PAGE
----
I ended up in my local ER on 12/16 with bacterial pneumonia. I was treated with 2 rounds of Z-paks since it would not go away. So, last Monday, I went to my family doctor and she listened to my lungs, which sounded good to her. I told her about horrible diarrhea and so she took samples and diagnosed me with c.difficile. I've been sick more than not over the past 2 months. Anyway, more antibiotics (Vanmyacin - sp?) and Diflucan for yeast build up. I am free from the horrible diarrhea now, but my throat hurts and my glands in my neck on swollen and it just won't go away. It's been going on for so long now, and I'm getting frustrated about it. It hurts to swallow and the only thing that helps my throat pain is drinking soft drinks.
Why won't the swollen glands and sore throat go away? Any ideas? My doctor is out of town until the beginning of February!
It is highly likely that the C difficile was due to the azithromycin and the diarrhea it caused, unrelated to your sore throat and lymph node enlargement. The sore throat and enlarged nodes may or may not be related to your pneumonia, but if the cause of the pneumonia were to be determined, that information might provide clues to the cause of your throat soreness and node enlargement.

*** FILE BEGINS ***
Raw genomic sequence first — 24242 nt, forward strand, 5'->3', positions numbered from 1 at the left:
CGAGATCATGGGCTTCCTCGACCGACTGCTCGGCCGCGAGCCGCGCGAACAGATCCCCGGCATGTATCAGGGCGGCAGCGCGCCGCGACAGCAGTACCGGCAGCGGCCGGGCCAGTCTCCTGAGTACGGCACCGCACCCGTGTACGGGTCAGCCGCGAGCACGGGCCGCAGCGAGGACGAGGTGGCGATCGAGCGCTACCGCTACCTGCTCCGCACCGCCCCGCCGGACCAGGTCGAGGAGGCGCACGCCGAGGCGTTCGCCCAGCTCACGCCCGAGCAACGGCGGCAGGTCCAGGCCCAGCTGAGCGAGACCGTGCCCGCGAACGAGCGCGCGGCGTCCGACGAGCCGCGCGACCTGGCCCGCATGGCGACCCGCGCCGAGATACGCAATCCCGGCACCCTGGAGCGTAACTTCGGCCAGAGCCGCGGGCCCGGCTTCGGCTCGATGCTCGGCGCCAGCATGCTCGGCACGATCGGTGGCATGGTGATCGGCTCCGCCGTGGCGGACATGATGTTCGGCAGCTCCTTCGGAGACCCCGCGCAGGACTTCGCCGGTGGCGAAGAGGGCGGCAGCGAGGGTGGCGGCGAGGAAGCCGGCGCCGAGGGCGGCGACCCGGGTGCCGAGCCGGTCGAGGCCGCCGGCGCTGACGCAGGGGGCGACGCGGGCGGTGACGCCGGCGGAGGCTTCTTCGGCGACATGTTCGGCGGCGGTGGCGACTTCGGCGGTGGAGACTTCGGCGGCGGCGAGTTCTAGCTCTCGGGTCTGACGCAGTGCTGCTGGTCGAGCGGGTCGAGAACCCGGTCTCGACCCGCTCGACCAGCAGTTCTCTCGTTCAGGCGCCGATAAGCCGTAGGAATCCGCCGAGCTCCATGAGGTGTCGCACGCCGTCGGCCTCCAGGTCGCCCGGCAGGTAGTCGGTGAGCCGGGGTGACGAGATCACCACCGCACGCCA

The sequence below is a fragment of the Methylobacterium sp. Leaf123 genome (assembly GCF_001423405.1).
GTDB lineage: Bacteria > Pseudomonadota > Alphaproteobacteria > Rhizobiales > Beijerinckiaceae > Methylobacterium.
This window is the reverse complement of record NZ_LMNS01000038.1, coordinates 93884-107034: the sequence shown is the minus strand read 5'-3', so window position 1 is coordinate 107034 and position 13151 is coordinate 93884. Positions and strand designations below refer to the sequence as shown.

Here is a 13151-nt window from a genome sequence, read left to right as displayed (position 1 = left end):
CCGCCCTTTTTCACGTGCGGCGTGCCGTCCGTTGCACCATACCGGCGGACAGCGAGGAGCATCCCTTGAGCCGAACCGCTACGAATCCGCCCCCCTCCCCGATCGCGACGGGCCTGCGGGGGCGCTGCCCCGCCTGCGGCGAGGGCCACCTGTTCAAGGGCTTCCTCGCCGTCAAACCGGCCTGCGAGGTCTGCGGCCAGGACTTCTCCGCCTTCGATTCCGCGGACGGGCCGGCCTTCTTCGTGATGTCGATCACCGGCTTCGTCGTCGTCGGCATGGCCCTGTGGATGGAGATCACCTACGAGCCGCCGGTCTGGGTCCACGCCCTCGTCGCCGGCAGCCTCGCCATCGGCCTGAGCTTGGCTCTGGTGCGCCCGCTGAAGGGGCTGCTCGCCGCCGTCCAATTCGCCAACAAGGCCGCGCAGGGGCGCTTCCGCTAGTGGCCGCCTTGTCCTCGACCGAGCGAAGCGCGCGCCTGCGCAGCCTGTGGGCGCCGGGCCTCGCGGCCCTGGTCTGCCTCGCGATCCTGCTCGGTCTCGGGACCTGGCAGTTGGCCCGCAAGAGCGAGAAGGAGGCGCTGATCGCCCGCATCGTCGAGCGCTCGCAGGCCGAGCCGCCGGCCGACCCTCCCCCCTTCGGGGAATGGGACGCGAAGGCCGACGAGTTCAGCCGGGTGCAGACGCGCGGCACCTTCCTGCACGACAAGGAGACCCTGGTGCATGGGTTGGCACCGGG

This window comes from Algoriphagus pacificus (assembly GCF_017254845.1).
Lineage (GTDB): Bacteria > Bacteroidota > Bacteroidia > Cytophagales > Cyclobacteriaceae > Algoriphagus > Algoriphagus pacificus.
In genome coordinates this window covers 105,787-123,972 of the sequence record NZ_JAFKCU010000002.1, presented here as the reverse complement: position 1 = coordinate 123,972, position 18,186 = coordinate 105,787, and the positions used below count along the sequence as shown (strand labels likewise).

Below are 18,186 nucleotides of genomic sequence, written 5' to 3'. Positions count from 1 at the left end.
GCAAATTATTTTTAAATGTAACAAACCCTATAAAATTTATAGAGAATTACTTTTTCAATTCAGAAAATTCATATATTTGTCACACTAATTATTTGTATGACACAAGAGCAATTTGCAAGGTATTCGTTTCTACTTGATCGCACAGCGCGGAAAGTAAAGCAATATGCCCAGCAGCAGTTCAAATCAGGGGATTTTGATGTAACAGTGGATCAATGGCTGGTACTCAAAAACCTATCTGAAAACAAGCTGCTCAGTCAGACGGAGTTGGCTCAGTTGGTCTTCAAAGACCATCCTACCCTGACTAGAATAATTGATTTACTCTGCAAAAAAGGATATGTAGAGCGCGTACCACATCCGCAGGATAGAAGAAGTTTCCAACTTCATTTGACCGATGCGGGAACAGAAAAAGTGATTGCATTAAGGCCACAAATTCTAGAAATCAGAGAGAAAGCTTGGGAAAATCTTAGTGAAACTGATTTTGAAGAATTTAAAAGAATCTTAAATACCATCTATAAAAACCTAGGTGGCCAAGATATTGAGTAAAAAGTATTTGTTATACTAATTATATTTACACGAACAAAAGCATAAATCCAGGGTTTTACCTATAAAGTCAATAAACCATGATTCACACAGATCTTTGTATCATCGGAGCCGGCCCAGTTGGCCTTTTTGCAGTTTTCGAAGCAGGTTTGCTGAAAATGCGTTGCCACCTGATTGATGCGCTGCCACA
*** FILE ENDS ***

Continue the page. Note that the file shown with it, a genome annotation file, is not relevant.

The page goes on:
Whether your sore throat and enlarged nodes are related to the pneumonia or not, these signs and symptoms suggest a throat infection, with secondary enlargement of the nodes. You should have a completed blood count (CBC) and throat culture. The throat culture should be a general bacterial culture, not just a culture for strep throat. There are many causes of enlargement of the cervical lymph nodes in the neck including infection, lymph node cancer such as Hodgkin’s disease, inflammatory reactions such as mononucleosis and sarcoidosis and immunologic diseases. The characteristics of the nodes may provide clues, such as tender if due to most infections and rubbery if caused by lymphoma. Given the possibility of an opportunistic infection, you should also have human immune deficiency virus (HIV) testing.
You should have a chest x-ray. If a diagnosis to explain the enlarged nodes is not forthcoming, then you should have an magnetic resonance imaging (MRI) of the neck to check for the possibility of an indolent pharyngeal abscess.
If the nodes are seemingly unrelated to throat infection, including unusual infection such as diphtheria and tuberculosis (TB) – called Scrofula and if the features of your illness and laboratory findings do not suggest mononucleosis or sarcoidosis, then serious consideration should be given to a lymph node biopsy with cultures for TB and fungi. Attempts to establish a diagnosis should proceed with some urgency, given the duration and intensity of your symptoms.
Given the likelihood of infection and the advantage of ruling it out, if that is not the problem, consultation with an infectious disease specialist should also be considered.
You may also want to share the above with your doctors.
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